Finding a financial adviser can be a nightmare of trial and error - a process in which many people lose faith and money. But the rewards that come with landing the right adviser can far outweigh the difficulty of the search. You may be reluctant to seek advice, thinking you are competent enough to manage your own assets. Or you may have been deterred by stories from friends and colleagues who have had bad experiences with financial advisers. But while a few financial advisers care more about making commissions on stock trades than guiding you to fiscal well-being, most advisers take their jobs seriously and have ample training and experience to help improve your bottom line. Still, financial advisers are not for everybody. If you are single, young and do not make a ton of money, seeking financial advice makes little sense. Your financial life, after all, is fairly simple, and fees and commissions will eat deeply into your small savings. If you're approaching retirement, have children to send to university and are looking into buying a house, however, life isn't simple, and advisers can be key allies in the quest to accomplish major goals. For white-collar expatriates who come here with salaries much higher than before, financial advisers can be especially useful guides in adjusting to a higher standard of living. Crucially, they can help ensure you don't squander your new-found cash on the UAE's many luxuries. If you think you need financial advice and are in the market for an adviser, your first step should be to interview a few of them - four or five should provide an ample field from which to choose. Ask for an initial consultation, which advisers will usually give you for free. You could also ask for a basic financial plan, which will give you a fuller sense of a planner's abilities (but will not likely be free).
Initially, keep your ears perked for advisers who offer guidance on all facets of your financial well-being and show immediate interest in your long-term goals. Use your gut and steer clear of advisers who come off as product-pushers. They may talk intelligently about stocks and complex fund investments, but that doesn't help you plan. In its initial stages, financial planning should be much more about your aspirations than your portfolio (although where you invest is pretty important, too). Be on the lookout for questions and advice that go beyond your finances. As you make your one-on-one assessments of planners, also make sure you check up on their qualifications. Financial planners come with a variety of certifications, and some have none at all. Unlike accountants, lawyers and doctors, in many countries anyone can hang up a shingle and call himself a planner. In the UAE, there are no financial advice regulations and no licenses issued by bodies akin to the Financial Industry Regulatory Authority in the US or the Financial Services Authority (FSA) in the UK. Some wealth management firms have nevertheless sought to be licensed by the Central Bank and the Ministry of Economy. "It means that we have certain responsibilities when we are advising people," says Paul Frame, a financial adviser with Acuma, a firm based in Dubai that has been licensed by the Government. "The UAE Central Bank has the ability to look at us a bit closer because we are licensed through them and we have to adhere to certain rules when we are dealing with people." But even if financial planning firms you look at are licensed, that doesn't necessarily mean the qualifications of the individual adviser you would work with are up to snuff. So check those out, too.
If you are an expatriate, it is wise to favour planners who have been licensed and trained in your home country. They will be familiar with your home country's tax laws and all the intricacies and pitfalls of repatriating money you earn tax-free in the UAE. They will also be more in tune with investment opportunities back home. If your prospective adviser is from the UK, ask if he holds a Certificate in Financial Planning (Cert FP) or a Certificate in Financial Advice (CeFA). If he is American, ask him how he fared on their Series Seven exam. Also ask if he is a Certified Financial Planner and whether he has bona fides from the Financial Planning Association or the National Association of Personal Financial Advisors. Certifications aren't the be-all and end-all of financial planning credentials, and many good planners don't have all the right degrees. Still, certifications at least prove that a planner put in a good deal of work to get them. Experience is also a key factor in selecting an adviser. Steer clear of fresh-faced rookies, but keep in mind that even old hats may not be right for you if they don't specialise in dealing with clients in situations like yours. Ask whether your potential adviser has worked with people like you before. If he tends to work with retirees keen on preserving their money and setting up estate plans, you might want to think twice if you are young. The reverse is true, too: if you are approaching retirement, you will doubtless be in better hands with someone who has led middle-aged clients through the retirement planning process before. Another thing to find out as you evaluate planners is how they get paid. Advisers can bill hourly, work on retainer, charge a percentage of the assets they manage, make money solely on commissions or work with a blend of fees and commissions. While many commission-based planners will put you in good stead, you should favour those who charge fees alone. When you pay fees, your risk of being guided into unsuitable investments because they come with high commissions is nil. It may seem to cost more upfront, but oftentimes you will pay a lot less over the long term when you axe out commissions. Also ask about and avoid firms that put restrictions on the products their employees can offer. Search for an independent adviser or wealth-management firm where advisers can recommend and give you access to virtually any financial product from across the globe - more than 30,000, according to the UK's FSA.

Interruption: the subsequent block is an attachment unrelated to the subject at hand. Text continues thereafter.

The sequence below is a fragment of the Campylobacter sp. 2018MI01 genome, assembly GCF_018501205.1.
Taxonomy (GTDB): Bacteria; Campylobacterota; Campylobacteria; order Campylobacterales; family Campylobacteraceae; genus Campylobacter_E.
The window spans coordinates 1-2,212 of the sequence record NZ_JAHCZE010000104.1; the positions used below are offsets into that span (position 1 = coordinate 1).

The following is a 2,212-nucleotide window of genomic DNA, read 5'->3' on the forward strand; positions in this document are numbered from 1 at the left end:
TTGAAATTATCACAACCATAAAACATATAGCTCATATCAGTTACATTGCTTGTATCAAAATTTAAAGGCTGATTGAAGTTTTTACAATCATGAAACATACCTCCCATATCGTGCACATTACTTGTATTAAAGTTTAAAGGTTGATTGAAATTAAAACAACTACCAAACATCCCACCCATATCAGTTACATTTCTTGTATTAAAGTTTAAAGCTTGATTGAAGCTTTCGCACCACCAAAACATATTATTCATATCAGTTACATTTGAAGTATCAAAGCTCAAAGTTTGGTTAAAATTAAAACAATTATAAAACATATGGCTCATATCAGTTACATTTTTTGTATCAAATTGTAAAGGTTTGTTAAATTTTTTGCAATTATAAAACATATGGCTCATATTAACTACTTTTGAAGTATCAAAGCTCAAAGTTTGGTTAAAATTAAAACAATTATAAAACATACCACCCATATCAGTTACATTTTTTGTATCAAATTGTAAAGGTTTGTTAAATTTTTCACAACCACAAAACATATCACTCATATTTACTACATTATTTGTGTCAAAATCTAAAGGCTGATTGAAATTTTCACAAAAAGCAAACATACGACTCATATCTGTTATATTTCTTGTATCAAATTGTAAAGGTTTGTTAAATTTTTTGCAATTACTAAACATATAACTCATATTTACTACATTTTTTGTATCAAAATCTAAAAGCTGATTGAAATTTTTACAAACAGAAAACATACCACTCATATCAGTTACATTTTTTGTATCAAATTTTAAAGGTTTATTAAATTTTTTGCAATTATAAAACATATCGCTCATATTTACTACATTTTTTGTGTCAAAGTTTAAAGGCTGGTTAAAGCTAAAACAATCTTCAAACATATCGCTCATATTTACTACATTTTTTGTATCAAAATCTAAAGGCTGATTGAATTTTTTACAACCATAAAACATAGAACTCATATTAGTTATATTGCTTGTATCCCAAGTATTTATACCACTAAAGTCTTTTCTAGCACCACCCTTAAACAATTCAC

Before you make the leap with any financial adviser, you should ask for references, too. You won't get unsatisfied clients, of course. But if you ask the right questions, you should be able to elicit some of the adviser's weaknesses. And that could be useful information. And don't forget to ask friends and colleagues about their financial advisers. In the Emirates, word of mouth and relationships reign, and the experiences of other people can immediately jump you a few steps ahead in your search. Word of mouth is also a huge part of how advisers get clients, and their reputations hinge on it. "If you give good advice to somebody, then people will keep walking into your office," says Aadil Kadri, a financial planner with Continental Financial Services in Dubai. "My future in the business depends on my existing clients because they give recommendations to friends, relatives or colleagues." Establishing trust is perhaps the biggest hurdle you will face as you seek out a planner. Your finances are personal, after all, and they are not something you usually disclose to strangers. Yet you need to get comfortable with sharing all facets of your financial situation - even embarrassing ones - if you want your relationship with your adviser to be fruitful. Advisers routinely deal with clients who hide assets or, more likely, debts, making it all the harder for them to come up with sensible plans. Building trust may not be possible overnight, but it is an absolutely essential part of the adviser-client relationship. "When you are talking to a planner, he must understand what your requirements and needs are," says Mr Kadri. "Once he understands them he can begin planning effectively." As part of the trust-building process, you should expect prospective advisers to ask about your investment goals, retirement expectations, health and life insurance and attitude towards risk. With this information, he will be able to develop a budget and begin to make recommendations. Ideally, a series of initial consultations with a few planners will give you a good notion of who you get along with and who you are most likely to trust with your financial future. As Mr. Frame of Acuma says, "Trust is huge; it is probably the biggest area that we work on. Once you develop trust with somebody you have to be responsible and look after them." If that confidence is not present, not only will financial planning be no fun, but you may also be guided into investments and savings schemes that are not right for you or, even worse, investments that just aren't right for anybody. Craig Vintcent, a South African who lives in Dubai, fell victim to such a situation when he moved here three years ago. "There was a clause that stated I had to continue paying a significant amount for a period of time, and if I changed the amount I was contributing, the claim would then be significantly reduced," says Mr Vintcent. "It wasn't as flexible as I needed it to be. I was completely uninformed." This is one scenario that scares people away from planning. Many erstwhile clients of advisers find themselves tied to products that do little more than charge them fees and force them into saving and investment schemes that they cannot get out of without paying a big penalty. Your adviser should fully inform you of all the features and restrictions tied to investments he sells. That's all part of the trust equation. It's also another reason to make sure you vet planners and begin to establish a healthy relationship before you even sign up. With all your money at stake, it's the least you can do. And while interviewing and researching a bunch of planners might be a chore, a successful search can be intensely rewarding. If you are lucky, you'll find someone whom you can stick with for decades and who can help guide you through some of life's biggest financial minefields. "If you do not have a proper plan to cater for your family's needs, your family's education, your retirement, you won't survive in this world," says Mr Vintcent, now a client of Acuma. "That's why you need a financial planner. What the financial planner does is put a structure in place; if you don't have a structure you are going nowhere." firstname.lastname@example.org